July 17, 2013
Innovation is one of the over-used words in the UK built environment. In fact, it is used so much that its true meaning is being left behind by marketing teams and spin doctors. The real definition is about a new method, idea, product, i.e. some form of technological innovation. Think about the last time you read of a claim for an innovative product, method or management concept. How new was it really? Often ‘innovation’ is more to do with the Emperor’s clothes than an effective new method or a radical product that changes a manufacturing process or reduces carbon, or just makes life and work more efficient.
It is worth noting that many aspects of workplace design that are aimed at being more productive and claim to be innovative are all linked to Taylorism and in fact are not new at all – many are positively Dickensian.
Anyone seeking innovation is better off trying to solve a problem, or deal with a challenge. Cycling is a good example – in the Olympics or Tour de France the challenge is go faster. One innovation that has stood the test of time is the rider’s position during the time trial.
They ride in as aerodynamic a position as possible, gripping narrow bars extending from the handlebars to extend their arms and lower their heads into a shape over which air flows smoothly – allowing them to move faster. Greg Lemond famously used these ‘triathlon’ handlebars for the first time in 1989 to beat his rival Laurent Fignon by eight seconds. But these new handlebars started with one cyclist, fixing blocks of wood to his bike as an experiment to go faster.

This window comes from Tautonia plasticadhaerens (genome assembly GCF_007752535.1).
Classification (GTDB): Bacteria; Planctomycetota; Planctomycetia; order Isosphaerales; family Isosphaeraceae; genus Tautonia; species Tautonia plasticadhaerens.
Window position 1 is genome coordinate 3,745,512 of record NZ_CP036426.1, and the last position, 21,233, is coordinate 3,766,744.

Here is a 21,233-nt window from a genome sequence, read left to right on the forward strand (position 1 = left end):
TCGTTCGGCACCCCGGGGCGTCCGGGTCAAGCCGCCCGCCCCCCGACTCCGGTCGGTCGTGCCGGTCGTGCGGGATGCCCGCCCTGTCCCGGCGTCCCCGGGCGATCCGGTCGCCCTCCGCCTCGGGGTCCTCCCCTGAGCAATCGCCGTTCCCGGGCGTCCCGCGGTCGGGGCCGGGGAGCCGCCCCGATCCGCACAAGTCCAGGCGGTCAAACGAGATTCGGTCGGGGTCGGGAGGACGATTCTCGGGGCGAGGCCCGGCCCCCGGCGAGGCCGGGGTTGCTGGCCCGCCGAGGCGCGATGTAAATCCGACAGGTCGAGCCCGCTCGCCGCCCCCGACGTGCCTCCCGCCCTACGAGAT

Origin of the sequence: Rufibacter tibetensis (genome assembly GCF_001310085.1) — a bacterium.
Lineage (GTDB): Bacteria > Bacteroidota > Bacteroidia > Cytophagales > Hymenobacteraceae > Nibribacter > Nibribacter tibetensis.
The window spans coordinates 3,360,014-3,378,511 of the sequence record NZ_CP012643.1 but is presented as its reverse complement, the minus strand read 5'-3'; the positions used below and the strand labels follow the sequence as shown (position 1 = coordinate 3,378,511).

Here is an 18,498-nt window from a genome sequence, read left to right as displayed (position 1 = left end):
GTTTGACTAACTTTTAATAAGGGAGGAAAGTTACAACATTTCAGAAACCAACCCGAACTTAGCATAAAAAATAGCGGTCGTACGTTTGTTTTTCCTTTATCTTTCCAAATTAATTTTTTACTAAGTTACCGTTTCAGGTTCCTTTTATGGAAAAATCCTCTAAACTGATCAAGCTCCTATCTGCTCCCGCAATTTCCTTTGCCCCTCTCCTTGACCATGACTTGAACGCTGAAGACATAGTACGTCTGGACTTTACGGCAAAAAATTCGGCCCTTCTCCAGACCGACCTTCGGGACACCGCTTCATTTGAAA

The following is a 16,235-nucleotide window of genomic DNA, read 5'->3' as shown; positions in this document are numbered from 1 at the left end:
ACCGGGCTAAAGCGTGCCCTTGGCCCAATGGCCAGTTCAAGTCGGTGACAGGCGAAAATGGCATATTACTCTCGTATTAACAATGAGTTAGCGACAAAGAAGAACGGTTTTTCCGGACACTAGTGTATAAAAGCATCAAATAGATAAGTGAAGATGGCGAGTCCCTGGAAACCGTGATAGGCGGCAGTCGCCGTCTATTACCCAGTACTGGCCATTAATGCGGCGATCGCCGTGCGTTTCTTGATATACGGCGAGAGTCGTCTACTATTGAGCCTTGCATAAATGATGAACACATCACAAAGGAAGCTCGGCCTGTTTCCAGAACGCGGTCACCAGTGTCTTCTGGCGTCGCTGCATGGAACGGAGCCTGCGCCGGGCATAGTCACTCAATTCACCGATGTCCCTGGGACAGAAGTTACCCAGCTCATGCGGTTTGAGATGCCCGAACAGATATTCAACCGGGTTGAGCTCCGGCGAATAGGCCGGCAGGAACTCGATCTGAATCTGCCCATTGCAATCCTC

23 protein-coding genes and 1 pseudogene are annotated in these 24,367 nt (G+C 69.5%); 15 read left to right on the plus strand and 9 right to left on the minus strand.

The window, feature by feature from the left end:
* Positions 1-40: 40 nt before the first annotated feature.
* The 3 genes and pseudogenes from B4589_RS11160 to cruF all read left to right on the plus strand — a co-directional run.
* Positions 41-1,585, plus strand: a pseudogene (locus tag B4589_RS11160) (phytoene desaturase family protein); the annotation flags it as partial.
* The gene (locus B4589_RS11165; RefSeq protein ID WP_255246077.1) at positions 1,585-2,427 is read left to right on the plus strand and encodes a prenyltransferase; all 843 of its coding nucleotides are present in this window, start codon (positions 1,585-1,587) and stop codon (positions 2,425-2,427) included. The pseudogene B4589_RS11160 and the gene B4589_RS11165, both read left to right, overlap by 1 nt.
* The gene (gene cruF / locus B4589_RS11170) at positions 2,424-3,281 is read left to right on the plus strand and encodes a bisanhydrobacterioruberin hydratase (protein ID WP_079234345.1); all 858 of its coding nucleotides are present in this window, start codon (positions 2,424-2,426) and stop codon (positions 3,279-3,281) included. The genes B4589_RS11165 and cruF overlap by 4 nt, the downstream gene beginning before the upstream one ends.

When he broke The Hour record in 1993 and 1995, Graeme Obree, the Flying Scotsman, tried a variety of positions on the bike such as Superman (arms outstretched) and another with his shoulders hunched and arms tucked under his body in what was uncomfortable, unstable but very, very fast. But his innovations didn’t end there. His legend was his bike – rumoured to be made from household consumer goods and scrap.
Right now, Obree is pursuing the human powered vehicle (HPV) world speed record. Once again, he has made a machine himself without commercial backing from mainstream bike manufacturers. It is an all-enclosed design of sleek fibreglass and Kevlar outer skin painted in light blue, but Obree has struggled to breathe in enough air. A typical Obree solution has been found – a small air intake has been added to the nose of the fairing connected to a sink waste pipe, which Obree places in his mouth via an attached snorkel mouthpiece.
That’s innovation. If we can come up with similar thinking in the workplace we are onto a winner, especially in this heat.
Andrew Brown is a writer and consultant with communications consultancy Frank and Brown. He previously led the in-house team at Alfred McAlpine and is a former editor of FMX magazine.